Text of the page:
Our pets cost a lot of money and have specific needs — vet bills, food, and accessories to name a few. We love them, but they definitely put a hurt on the bank account. One way to save is to shop the sales and purchase staples in bulk, but that means doing a little planning ahead. Keeping your dog’s food and treats in bins can save you money while preserving flavor for your pup.
How many dog food containers should I get?
Your setup will be unique to your family needs. Start by figuring out how much your pets eat and how long the food you buy lasts (wet food will have a shorter shelf life than dry food, and some specialty food doesn’t keep as well). One approach: Buy a large container that can fit the biggest bag you can get (and use in a reasonable amount of time with no spoilage) and then smaller ones that store about a week’s worth of food. This way, it all stays good and you only refill your small container every so often.
Which containers should I buy?
The most important factor here is airtight. You don’t want anything getting in like bugs or even your pup — make sure it’s not something they can chew through. Look into receptacles specifically for this purpose, but don’t stop there. Many canisters made for human food will work just as well for your animal’s, too. Stick to thick plastic or stainless steel, which will do the best job of maintaining quality.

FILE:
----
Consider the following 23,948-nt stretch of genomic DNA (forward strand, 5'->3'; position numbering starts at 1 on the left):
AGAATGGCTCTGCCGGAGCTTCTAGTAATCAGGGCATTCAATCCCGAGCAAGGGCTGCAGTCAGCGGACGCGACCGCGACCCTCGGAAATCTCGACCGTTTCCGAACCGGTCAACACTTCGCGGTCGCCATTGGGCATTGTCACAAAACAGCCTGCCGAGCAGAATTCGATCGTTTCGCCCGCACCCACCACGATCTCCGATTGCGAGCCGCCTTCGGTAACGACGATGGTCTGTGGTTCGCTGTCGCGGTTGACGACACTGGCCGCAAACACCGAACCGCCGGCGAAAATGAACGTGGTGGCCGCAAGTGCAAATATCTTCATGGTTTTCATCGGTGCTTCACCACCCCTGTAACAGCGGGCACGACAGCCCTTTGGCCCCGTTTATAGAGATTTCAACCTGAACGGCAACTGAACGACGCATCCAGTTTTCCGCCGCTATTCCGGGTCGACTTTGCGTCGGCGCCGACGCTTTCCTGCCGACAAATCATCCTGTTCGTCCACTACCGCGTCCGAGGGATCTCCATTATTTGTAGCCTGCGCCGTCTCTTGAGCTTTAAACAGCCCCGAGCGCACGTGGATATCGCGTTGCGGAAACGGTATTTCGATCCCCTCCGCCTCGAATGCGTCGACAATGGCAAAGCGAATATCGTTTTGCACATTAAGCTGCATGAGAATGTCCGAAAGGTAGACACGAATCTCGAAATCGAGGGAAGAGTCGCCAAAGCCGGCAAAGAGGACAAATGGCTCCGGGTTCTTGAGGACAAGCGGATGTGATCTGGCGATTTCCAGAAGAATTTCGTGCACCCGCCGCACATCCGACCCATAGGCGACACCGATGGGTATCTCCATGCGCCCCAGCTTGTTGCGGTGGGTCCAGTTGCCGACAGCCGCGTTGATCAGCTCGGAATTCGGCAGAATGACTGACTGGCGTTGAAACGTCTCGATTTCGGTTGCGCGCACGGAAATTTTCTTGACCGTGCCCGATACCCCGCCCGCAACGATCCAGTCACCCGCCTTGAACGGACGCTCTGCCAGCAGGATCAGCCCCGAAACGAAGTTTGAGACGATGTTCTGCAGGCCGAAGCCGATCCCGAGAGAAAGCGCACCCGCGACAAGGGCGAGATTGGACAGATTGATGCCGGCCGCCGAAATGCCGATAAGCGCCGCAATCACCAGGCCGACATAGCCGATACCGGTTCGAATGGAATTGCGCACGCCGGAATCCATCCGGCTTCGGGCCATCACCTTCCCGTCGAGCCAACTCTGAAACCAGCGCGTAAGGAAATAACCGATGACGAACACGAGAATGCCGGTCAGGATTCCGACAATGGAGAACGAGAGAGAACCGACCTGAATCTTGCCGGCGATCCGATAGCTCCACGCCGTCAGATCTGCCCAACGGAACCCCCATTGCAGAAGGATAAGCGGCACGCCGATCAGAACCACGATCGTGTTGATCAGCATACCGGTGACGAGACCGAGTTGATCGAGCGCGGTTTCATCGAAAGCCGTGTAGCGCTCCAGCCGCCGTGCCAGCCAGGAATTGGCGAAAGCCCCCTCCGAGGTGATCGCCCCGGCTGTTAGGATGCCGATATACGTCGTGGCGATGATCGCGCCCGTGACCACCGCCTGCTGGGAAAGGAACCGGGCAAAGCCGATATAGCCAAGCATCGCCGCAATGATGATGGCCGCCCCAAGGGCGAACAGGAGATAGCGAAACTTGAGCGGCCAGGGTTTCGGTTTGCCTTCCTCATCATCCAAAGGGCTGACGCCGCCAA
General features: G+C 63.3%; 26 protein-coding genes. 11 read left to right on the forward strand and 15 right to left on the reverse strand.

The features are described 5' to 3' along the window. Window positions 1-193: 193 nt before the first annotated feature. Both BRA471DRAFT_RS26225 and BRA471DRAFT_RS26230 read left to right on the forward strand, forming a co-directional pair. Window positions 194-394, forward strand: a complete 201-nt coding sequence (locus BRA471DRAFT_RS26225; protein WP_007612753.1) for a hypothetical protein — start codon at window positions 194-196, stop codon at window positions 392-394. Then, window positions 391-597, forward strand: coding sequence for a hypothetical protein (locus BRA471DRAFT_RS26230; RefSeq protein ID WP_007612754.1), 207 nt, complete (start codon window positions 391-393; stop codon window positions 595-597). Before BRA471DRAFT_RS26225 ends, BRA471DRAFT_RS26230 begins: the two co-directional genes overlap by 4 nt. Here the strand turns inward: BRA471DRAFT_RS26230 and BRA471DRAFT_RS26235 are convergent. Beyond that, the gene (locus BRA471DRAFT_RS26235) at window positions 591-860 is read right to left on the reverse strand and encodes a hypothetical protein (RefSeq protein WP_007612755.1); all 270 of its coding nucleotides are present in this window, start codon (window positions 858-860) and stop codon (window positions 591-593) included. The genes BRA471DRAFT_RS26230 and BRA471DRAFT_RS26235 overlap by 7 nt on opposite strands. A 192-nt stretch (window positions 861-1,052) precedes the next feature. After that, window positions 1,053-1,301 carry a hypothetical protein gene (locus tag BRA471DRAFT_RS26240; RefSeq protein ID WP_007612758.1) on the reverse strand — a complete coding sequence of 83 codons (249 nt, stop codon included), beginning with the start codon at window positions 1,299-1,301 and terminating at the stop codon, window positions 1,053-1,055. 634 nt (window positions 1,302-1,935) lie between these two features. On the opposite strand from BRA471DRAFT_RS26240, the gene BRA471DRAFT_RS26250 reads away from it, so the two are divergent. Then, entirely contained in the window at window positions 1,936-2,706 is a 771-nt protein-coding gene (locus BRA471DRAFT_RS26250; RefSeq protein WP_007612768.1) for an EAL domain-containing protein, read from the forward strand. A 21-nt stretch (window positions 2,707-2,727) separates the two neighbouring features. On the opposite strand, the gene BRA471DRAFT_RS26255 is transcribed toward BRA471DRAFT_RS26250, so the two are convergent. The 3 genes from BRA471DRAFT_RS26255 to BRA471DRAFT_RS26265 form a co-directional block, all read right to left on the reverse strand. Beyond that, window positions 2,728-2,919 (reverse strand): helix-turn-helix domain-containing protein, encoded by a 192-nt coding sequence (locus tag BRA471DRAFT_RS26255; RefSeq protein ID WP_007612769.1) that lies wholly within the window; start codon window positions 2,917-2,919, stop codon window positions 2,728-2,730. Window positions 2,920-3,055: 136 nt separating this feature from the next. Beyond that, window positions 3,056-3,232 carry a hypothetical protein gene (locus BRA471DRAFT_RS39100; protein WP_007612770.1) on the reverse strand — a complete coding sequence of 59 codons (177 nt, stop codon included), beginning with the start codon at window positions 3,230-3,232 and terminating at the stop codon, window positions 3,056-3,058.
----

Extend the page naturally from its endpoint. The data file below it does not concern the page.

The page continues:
How can I use my containers most effectively?
In the two-container method, the goal is to place most of the kibble in a large, airtight bin and only have to refill your smaller vessel every week or so (we recommend washing in between). If you have the setup for it, you can then store your big bin somewhere out of the way, like a basement or garage, while your small bin stays with the rest of Fido’s things.
However, some pet parents prefer to only have one large container and bring the dog bowl to it every time for dinner and breakfast. Either way, we advise that you go through the whole food pack without topping it up and then give it a wash before refilling. Remember, you can always have a backup dog food storage container to ease the washing process (and always try to find dishwasher-safe options!).
If you really want to take it to the next level, get a few treat containers as well, but you probably want to aim for smaller ones. Just about any food storage unit or even plastic bags will work here. This allows you to leave dog snacks around the house in small quantities so they are always within reach and available when your pup does something particularly good. No matter what your setup looks like, figuring out a system will ultimately help you save money and make feeding time as easy as possible.
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